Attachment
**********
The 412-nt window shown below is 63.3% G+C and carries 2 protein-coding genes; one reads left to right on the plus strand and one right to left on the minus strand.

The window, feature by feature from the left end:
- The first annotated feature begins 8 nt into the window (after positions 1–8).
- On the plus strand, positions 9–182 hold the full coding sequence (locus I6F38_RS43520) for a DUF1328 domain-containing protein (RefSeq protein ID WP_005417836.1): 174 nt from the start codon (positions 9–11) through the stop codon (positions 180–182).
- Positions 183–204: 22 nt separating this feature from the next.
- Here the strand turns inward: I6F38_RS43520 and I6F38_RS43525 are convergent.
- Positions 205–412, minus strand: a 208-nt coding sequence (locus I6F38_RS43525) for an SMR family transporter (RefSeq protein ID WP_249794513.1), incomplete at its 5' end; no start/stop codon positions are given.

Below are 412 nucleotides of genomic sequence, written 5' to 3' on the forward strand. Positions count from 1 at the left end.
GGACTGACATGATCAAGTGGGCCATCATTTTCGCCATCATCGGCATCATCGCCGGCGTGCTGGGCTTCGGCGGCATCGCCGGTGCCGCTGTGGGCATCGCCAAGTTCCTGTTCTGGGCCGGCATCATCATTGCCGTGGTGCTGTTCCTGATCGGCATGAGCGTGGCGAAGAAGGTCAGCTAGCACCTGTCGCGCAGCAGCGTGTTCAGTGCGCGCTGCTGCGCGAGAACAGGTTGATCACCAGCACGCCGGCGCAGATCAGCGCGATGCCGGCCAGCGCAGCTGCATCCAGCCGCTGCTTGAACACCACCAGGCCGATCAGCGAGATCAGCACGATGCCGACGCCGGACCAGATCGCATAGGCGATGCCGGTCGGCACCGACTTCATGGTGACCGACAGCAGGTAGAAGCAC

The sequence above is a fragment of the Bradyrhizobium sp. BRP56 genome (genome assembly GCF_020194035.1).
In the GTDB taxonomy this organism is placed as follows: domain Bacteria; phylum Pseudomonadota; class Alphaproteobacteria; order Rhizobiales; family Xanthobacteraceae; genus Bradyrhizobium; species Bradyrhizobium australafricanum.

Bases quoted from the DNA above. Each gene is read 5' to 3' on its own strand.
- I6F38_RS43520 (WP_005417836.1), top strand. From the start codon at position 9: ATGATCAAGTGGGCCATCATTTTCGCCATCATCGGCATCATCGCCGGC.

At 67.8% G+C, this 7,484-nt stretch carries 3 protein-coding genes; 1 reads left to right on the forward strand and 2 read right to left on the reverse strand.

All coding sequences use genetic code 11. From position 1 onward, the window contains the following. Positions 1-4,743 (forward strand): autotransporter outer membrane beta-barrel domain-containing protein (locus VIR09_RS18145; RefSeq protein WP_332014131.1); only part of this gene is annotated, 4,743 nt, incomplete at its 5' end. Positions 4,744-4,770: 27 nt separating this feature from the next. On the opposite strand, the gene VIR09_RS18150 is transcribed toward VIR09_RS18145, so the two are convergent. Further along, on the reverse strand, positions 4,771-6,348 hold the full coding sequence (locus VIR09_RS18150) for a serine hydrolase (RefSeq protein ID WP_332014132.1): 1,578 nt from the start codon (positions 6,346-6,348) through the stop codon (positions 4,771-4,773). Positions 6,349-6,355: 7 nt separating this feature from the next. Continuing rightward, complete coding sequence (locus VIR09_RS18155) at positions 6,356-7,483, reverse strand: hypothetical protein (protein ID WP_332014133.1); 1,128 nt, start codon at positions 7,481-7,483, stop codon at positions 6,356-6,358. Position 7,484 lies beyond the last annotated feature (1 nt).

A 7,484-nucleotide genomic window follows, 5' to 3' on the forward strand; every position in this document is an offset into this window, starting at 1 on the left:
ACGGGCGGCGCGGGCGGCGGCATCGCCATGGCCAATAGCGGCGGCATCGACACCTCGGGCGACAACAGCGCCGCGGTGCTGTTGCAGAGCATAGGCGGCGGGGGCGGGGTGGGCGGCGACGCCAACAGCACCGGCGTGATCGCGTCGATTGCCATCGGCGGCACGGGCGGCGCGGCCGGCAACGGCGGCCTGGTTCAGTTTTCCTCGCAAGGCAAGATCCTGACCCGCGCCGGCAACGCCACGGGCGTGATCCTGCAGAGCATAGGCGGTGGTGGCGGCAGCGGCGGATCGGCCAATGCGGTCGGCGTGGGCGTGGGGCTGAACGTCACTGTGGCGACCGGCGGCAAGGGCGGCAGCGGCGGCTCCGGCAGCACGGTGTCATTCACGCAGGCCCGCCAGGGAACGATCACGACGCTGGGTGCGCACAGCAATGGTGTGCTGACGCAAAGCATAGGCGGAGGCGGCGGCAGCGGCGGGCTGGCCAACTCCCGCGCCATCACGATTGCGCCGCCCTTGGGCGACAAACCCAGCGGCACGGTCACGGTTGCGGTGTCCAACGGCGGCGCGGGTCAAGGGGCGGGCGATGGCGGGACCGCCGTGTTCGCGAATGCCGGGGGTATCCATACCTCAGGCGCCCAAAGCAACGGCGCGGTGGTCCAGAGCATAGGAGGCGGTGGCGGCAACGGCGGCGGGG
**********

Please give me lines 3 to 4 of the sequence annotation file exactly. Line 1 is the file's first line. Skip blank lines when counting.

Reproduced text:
- The first annotated feature begins 8 nt into the window (after positions 1–8).
- On the plus strand, positions 9–182 hold the full coding sequence (locus I6F38_RS43520) for a DUF1328 domain-containing protein (RefSeq protein ID WP_005417836.1): 174 nt from the start codon (positions 9–11) through the stop codon (positions 180–182).